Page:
They are also called a “waterbug”, the “Bombay canary”, and the “Palmettobug”. Despite its name, they are not native to North America but were probably introduced via ships from Africa. It is worldwide in distribution. Adults are about 1 3/8-2 1/8” long, they are reddish brown with a pale brown to yellowish band around their head. They are found in residences, commercial buildings, etc. During summer months they can be found outdoors. In the United States they are the most common species found in city sewer systems. They feed on many kinds of foods, but show a particular fondness for fermenting food. Treatments include liquid insecticides and baiting.
This roach is by far the most important and usually the most common of the cockroaches. In addition to being a nuisance, it has been implicated in outbreaks of illness, the transmission of a variety of pathogenic organisms including at least one parasitic protozoan, and allergic reactions in many people. This species has worldwide distribution. Adults are about 1/2-5/8” long and are light brown to tan except for 2 dark, almost parallel stripes behind the head. These cockroaches are brought into the residence or commercial building through a variety of different ways; they do not come from outside like American roaches. They are most commonly found in kitchens and bathrooms but will migrate to other rooms. Preparation by the customer is important in the control of German roaches. Treatments include liquid insecticides, insect growth regulators (keeps them from breeding), baits and aerosols.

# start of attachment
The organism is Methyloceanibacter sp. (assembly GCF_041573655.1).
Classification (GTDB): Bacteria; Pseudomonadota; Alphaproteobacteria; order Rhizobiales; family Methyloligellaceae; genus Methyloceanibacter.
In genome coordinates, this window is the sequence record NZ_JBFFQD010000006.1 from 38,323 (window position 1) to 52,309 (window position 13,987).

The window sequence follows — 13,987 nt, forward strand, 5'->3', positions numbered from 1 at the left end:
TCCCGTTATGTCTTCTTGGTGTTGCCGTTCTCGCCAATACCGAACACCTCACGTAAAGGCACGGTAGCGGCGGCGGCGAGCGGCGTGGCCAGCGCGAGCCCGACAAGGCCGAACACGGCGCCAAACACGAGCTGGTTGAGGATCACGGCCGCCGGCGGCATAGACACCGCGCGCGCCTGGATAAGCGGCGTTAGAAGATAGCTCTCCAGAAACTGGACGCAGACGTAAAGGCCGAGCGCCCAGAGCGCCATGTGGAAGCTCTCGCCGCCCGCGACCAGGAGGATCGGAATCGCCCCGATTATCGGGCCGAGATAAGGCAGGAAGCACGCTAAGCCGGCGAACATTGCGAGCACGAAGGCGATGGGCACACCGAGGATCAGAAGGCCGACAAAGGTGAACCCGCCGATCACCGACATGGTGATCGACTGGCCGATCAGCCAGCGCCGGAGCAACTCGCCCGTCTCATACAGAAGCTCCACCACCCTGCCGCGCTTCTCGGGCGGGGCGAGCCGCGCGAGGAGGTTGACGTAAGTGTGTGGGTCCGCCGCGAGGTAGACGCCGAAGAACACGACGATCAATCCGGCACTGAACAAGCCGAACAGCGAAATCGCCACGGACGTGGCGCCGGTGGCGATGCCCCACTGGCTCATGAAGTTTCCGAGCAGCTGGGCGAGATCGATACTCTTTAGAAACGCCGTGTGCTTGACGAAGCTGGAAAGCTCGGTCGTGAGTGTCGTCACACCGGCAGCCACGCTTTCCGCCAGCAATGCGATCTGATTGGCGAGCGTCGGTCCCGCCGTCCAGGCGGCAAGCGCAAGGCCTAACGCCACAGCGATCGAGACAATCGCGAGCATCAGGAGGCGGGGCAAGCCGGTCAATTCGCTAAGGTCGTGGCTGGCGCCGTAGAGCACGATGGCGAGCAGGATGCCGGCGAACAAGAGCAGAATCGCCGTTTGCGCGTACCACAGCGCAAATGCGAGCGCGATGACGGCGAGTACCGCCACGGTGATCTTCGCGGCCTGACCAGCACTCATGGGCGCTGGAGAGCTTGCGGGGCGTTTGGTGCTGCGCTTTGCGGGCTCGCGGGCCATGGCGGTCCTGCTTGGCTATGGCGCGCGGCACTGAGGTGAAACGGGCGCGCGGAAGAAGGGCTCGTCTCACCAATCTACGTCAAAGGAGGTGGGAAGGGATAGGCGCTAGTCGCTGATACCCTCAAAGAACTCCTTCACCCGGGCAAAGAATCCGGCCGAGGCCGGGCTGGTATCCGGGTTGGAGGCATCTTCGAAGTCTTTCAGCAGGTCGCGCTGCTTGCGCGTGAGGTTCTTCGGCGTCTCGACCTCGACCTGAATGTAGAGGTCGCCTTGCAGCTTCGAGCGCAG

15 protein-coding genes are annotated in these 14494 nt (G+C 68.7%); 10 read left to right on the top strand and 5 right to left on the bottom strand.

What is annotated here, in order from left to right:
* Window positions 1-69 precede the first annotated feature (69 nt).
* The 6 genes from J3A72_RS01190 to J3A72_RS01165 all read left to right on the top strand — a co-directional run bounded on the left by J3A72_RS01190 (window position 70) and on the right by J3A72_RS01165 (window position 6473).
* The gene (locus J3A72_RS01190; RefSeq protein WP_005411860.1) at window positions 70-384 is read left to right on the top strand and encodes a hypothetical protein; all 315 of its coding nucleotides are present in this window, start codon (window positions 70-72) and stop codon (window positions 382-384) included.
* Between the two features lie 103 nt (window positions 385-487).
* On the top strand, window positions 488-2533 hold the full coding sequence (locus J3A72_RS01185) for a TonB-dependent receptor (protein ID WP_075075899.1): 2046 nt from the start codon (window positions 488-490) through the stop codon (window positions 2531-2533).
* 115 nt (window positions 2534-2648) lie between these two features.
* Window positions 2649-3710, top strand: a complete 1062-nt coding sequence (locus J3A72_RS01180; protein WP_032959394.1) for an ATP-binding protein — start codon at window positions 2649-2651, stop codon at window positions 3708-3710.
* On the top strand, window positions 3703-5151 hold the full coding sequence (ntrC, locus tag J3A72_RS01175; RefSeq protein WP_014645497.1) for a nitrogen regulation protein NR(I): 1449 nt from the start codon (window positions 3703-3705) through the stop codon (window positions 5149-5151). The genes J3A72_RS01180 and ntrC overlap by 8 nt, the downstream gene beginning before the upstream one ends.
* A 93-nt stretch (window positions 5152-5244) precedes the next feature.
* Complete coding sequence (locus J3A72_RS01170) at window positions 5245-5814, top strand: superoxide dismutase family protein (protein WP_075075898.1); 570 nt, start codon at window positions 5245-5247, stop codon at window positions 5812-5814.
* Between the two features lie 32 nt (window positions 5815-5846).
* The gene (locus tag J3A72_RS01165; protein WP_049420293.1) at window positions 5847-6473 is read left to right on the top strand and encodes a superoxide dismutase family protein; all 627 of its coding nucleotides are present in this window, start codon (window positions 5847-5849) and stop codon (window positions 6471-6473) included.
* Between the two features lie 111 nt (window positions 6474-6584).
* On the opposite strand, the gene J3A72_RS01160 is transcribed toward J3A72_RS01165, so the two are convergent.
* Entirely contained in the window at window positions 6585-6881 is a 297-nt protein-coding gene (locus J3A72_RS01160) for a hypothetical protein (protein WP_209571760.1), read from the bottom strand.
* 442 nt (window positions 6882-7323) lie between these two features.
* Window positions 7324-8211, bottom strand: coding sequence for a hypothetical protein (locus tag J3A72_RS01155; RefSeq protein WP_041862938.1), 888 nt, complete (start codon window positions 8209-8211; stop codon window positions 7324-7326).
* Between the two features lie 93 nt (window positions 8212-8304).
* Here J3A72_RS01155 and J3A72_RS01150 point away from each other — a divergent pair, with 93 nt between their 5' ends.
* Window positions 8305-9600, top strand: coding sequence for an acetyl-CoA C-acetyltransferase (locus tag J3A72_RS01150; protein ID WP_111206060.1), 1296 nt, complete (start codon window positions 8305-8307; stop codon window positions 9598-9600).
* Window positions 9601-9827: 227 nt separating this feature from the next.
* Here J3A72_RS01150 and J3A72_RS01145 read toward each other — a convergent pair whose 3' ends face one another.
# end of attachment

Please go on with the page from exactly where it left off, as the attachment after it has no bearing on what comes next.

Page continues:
Smoky Brown Cockroach
This roach gets its name from its shiny brownish black to dark mahogany color. It is common in the southern states. Adults are about 1-1 1/4" long, they are good fliers and attracted to lights. They are common outdoors in the south where they can be found in tree holes, ground cover ivy and vines, mulch and woodpiles. Treatments include liquid insecticides and baiting